The United States' Office of Stability raids an outlaw concert.
The guns and chaos fail to silence a defiant singer passionately
crooning Bright Eyes' "I Must Belong Somewhere." The concert is a
violation of the America's ban on emotion, an attempt to end violent
crime. A bullet silences what fear cannot, leading the heroine to fight
against the government's suppression of what makes us human.
This alternate world is from 16-year-old Nathan Goldman. Goldman, a
Shawnee Mission East High School junior and aspiring science-fiction
and fantasy writer, penned this repressed world as his third crack at
The idea came to him while studying at a young-writers workshop at
Southern Illinois University. A fill-in-the-blanks exercise -- "_______
requires a _________ and a ________" -- became Goldman's
yet-to-be-titled science-fiction novel. After drawing three words from
three buckets, Goldman had this sentence: "Crying requires a partner
and a witness."
Goldman says he explored why crying would require a partner and a
witness. He wrote a summary of a world in which the American government stemmed violent crime by snuffing out emotional acts, unless
approved by the Office of Stability. Americans must sign a contract in
order to laugh, cry or love. Citizens not only need the contract but a
partner in the act and a legal witness.
Goldman imagined a society embroiled in rebellion, turmoil and
extremism: musicians considered terrorists for holding underground
concerts, a church preaching salvation through eradication of emotion.
"It's about one person who doesn't necessarily have a lot of power but
who realizes that even if she can't destroy this, she needs to fight
against it because it's not what she believes in," Goldman says.
Goldman isn't the only would-be novelist in his family. This year,
Goldman's mother, Martha Gershun, and 13-year-old sister, Sarah
Goldman, each wrote novels as part of the nationwide challenge to
write a 50,000-word novel in 30 days. (You succeed if you finish.)
"Nathan basically said, 'Mom, if you're ever going to write it,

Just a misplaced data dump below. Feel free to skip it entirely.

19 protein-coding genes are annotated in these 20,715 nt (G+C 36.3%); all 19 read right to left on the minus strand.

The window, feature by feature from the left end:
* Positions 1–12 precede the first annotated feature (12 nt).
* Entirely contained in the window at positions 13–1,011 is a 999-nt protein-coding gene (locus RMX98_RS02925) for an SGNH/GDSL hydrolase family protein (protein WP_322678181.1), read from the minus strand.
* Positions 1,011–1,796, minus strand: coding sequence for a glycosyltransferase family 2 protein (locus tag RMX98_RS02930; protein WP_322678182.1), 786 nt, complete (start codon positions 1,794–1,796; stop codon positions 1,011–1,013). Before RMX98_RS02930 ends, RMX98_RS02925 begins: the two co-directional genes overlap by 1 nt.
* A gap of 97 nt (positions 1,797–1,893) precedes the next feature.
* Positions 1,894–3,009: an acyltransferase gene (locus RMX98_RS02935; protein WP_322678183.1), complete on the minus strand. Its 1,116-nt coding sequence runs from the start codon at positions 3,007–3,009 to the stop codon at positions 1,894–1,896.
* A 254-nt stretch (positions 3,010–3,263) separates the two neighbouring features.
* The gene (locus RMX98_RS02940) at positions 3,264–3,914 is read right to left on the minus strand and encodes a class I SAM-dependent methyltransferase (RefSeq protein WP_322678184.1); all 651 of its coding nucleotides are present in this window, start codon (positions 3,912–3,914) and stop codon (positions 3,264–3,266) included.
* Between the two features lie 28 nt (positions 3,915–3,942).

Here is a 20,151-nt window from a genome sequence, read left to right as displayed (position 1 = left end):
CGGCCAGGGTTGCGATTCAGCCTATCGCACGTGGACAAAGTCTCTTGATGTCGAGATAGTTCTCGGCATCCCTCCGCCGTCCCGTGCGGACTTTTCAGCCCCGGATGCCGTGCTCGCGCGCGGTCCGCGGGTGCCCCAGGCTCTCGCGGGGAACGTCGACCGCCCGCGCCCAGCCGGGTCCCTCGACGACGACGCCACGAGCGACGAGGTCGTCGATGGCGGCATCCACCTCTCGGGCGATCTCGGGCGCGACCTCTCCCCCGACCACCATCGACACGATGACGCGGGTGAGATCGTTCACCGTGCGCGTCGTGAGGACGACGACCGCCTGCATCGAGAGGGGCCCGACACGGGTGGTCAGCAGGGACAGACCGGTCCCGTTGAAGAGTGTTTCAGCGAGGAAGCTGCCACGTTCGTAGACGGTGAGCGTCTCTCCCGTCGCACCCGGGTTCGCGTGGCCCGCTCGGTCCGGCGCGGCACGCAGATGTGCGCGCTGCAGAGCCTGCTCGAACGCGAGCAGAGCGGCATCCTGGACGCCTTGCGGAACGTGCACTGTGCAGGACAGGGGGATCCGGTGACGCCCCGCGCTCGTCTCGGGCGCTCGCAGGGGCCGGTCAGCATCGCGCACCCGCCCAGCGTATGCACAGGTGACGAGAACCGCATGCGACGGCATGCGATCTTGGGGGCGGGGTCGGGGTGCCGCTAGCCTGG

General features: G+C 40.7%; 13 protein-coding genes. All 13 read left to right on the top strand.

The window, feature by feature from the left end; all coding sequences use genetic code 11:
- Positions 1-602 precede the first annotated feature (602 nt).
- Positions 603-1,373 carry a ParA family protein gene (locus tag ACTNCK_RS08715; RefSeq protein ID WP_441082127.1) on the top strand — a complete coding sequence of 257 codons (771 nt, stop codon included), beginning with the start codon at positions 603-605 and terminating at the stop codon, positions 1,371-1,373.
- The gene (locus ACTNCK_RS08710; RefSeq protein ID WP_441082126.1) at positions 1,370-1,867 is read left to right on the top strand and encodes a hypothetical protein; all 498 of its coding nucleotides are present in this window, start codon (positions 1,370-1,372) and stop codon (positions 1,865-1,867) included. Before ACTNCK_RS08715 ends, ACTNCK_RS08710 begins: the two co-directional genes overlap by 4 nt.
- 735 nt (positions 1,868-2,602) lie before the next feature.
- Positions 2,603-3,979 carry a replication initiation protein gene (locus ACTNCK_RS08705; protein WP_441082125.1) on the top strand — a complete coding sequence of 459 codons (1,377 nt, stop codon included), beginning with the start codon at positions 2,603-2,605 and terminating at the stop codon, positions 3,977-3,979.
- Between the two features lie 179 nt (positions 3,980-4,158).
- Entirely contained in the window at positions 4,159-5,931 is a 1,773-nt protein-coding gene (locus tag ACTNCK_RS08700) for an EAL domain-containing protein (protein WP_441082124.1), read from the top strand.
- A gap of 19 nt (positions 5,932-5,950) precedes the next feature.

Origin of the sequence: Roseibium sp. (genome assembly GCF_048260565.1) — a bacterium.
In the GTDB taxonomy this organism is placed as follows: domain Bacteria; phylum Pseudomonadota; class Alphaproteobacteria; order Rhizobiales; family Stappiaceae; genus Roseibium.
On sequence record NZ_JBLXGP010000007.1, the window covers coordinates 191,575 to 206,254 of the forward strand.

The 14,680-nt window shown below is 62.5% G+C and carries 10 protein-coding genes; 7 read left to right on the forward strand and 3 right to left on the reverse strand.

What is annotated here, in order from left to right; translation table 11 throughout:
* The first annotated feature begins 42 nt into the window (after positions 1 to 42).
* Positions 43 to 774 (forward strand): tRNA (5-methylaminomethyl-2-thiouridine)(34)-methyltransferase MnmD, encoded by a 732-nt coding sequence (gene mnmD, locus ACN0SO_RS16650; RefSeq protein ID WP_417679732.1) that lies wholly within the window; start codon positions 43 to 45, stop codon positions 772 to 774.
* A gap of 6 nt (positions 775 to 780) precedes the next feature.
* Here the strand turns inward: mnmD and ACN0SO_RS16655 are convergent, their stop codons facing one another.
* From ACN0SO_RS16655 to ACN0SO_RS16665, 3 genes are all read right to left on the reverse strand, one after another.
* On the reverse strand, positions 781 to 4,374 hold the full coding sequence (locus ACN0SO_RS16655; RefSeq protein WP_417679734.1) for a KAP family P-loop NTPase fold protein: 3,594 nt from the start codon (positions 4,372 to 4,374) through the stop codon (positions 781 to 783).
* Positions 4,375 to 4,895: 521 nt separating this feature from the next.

National Novel Writing Month is kind of a cool motivating factor. Why
don't you take the opportunity?' " says Gershun, the former executive
director of Reach Out and Read, a national literacy organization.
Gershun accepted the challenge.
book is biblical fiction, a rewrite of the five Books of Moses from
a managerial perspective, comparing charismatic leadership (Moses) with
practical leadership (Joshua). The book follows Moses and Joshua as
they lead the Israeli people from slavery out of Egypt to the new land.
"My novel is really a management parable," Gershun says. "I just wanted
to tell a story about how it takes both kinds of leadership. I think
people in the real world make a mistake of thinking it's one or the
Sarah Goldman, an eighth-grader at Indian Hills Middle School, wrote a
fantasy book, which her mother has yet to read. Gershun says, "It's about
what happens if things you think are fiction turn out to be true."
Two years ago, Nathan Goldman wrote his first novel, Reaper,
a metaphorical tale of insanity with vampires repressing their
blood-lusting cravings. He was a ninth-grader. It wasn't his first
novel attempt. He tried to write one in sixth grade, finishing 40 pages
before giving up.
"I've always been interested in writing and want to pursue that as a career," Goldman says.
Last year, Goldman didn't reach the 50,000-word mark. He stalled out at 30,000 words but finished the novel, Anatomy of an Eyeball,
over the summer. He tapped an idea from eighth grade: The
world has two godlike beings, one representing total
understanding of the universe, the other total ignorance. When people
die, they choose total understanding or ignorance. Goldman wanted to
explore free will and the gray areas between good and evil.
Goldman says this year's novel is his most advanced work. He sent
me the first chapter of his novel last week. I finally read it
yesterday. It was raw but captivating. I'm looking forward to
reading the final draft. -- Justin Kendall